Francis Chan to Facebook Employees: Why I Asked God to Make Me Rich and Why I Left My Megachurch

Francis Chan Facebook

Francis Chan spoke to a group of Facebook employees at the social media company’s headquarters in Menlo Park, California, on June 22, 2017. The video of his talk is circulating the Internet because of the tough subjects it tackles: pride, money and the megachurch model.

Chan starts his talk explaining why Jesus gave so much instruction about the need to humble oneself. “What do you think God hates most?” Chan asked. Pride was the answer. Humility is the antidote.

With his trademark boldness, Chan tells the group humility might be harder for them in particular than other people. “You’re at a disadvantage,” he tells the group. “There is a status working here. You’re cooler than your friends.”

It’s a problem Chan is intimately familiar with. After the success of his best-selling book Crazy Love, Chan said he had a period where he “kind of freaked out.” The success came rather unexpectedly, even though prior to this Chan actually prayed for God to make him rich. But Chan didn’t pray for wealth for the reason most people do. He asked God to make him rich so he could give the money away. Which is exactly what he did the next year after the prayer. Chan recalls the shock he felt after realizing he had made $1 million the next year after the prayer. Keeping his word that he’d “give it all away,” Chan set up a charitable gift fund to put the money in.

But there was another problem with Chan’s success. The fame it brought was almost crippling. In the midst of speaking in front of thousands of people, having his face featured on magazine covers, and being invited to speak all over the world, Chan realized he was straying from Jesus’s instruction to “humble yourselves like little children.” Again he asked God for something. He asked him to help him “come like a child” when he spoke to people.

Next, Chan went into detail about coming to know Jesus and appreciating the sacrifice he made for us. “You have to come to a point in your life where you say, ‘Are you kidding me? He died for me?’ And that’s not it, either. He rose from the dead three days later to show, ‘Look, I meant what I said. I am who I say I am,’” Chan tells the group.

It is the gospel, after all, that compels us to do some crazy, countercultural things like give money away or help other people to the point of suffering yourself. This is the model Chan and his wife showed their children.

Taking time to answer a couple questions from the group, Chan was asked two things:

Do you have any advice for instilling Christian values in children without forcing their faith?

Chan says it’s really about parents living honestly with their children. You have to live what you believe. “You can fool them when they’re young,” Chan says, half-jokingly, but when they’re older, they know who you are and what drives you. If children see you are hypocritical, they won’t want to follow your footsteps into faith.

What is working well in your We Are Church model?

This question prompted Chan to talk about the problems with the megachurch model. Previously, Chan led a church in Southern California that grew to 5,000 people. At first, Chan said, it was great. He could preach a sermon every Sunday and the church just grew and grew. But something bothered him about the church eventually. “According to the Bible, every single one of these people has a supernatural gift that’s meant to be used for the body,” Chan remembers thinking. Yet what he saw at that church was that most people showed up every Sunday just to see his gift. “That’s a huge waste,” Chan realized. Additionally, it cost millions of dollars to run the church while people in other countries run churches for free.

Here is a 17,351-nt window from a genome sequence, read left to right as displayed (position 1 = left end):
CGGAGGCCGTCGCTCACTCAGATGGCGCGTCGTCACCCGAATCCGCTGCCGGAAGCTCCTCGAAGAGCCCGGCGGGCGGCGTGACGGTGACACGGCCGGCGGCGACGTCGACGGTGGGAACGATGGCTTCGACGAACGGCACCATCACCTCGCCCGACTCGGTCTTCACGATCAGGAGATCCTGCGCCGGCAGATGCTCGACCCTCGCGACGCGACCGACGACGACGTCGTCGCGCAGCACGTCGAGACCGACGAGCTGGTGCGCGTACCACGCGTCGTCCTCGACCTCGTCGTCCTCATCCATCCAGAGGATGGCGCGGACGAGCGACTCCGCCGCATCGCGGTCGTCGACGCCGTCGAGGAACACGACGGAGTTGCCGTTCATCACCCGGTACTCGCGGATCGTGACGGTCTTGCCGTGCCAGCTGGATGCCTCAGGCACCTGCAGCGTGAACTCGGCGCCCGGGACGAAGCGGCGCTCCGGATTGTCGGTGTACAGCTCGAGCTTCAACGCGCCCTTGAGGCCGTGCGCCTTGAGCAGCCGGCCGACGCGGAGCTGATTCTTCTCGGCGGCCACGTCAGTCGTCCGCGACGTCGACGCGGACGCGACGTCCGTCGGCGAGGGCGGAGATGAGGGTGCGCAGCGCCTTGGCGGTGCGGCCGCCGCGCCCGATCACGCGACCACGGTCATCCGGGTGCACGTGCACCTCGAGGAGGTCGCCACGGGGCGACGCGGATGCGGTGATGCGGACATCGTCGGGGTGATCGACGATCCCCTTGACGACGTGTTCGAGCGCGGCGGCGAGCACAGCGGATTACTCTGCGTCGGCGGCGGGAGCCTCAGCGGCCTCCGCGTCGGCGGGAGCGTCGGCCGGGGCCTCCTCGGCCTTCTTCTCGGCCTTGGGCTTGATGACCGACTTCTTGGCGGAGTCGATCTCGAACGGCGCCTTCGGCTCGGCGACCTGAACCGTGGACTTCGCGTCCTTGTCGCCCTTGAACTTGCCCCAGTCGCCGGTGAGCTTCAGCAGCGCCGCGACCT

Now, Chan heads up something he calls We Are Church. This is more of a house church model of 14 or 15 groups at the moment. About 30 pastors lead the groups—and they don’t get paid for doing it. The groups study the Bible together and take care of one another like a family would. Chan says people grow because they have responsibility.

It’s not perfect, Chan makes sure people understand. In fact, it’s harder because “relationships are messy” and it was a lot easier to preach and then leave, like he used to do at his other church.

Chan recalls a time when, at his old church in southern California, he baptized a gang member. The young man said he must have misunderstood church because he was expecting the baptism to usher him into another family where people are in your life “24/7”—like the gang had been. Instead, he came to realize it was more about attending a service every Sunday.

Hearing that story was devastating for Chan. There is a problem, Chan states, when “the gangs are a better picture of family than the church of Jesus Christ.”

You can watch Chan’s full message, which was made accessible (fittingly) through Facebook, below.

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Megan Briggs
Megan Briggs is a writer and editor for ChurchLeaders.com. Her experience in ministry, an extensive amount of which was garnered overseas, gives her a unique perspective on the global church. She has the longsuffering and altruistic nature of foreign friends and missionaries to humbly thank for this experience. Megan is passionate about seeking and proclaiming the truth. When she’s not writing, Megan likes to explore God’s magnificent creation.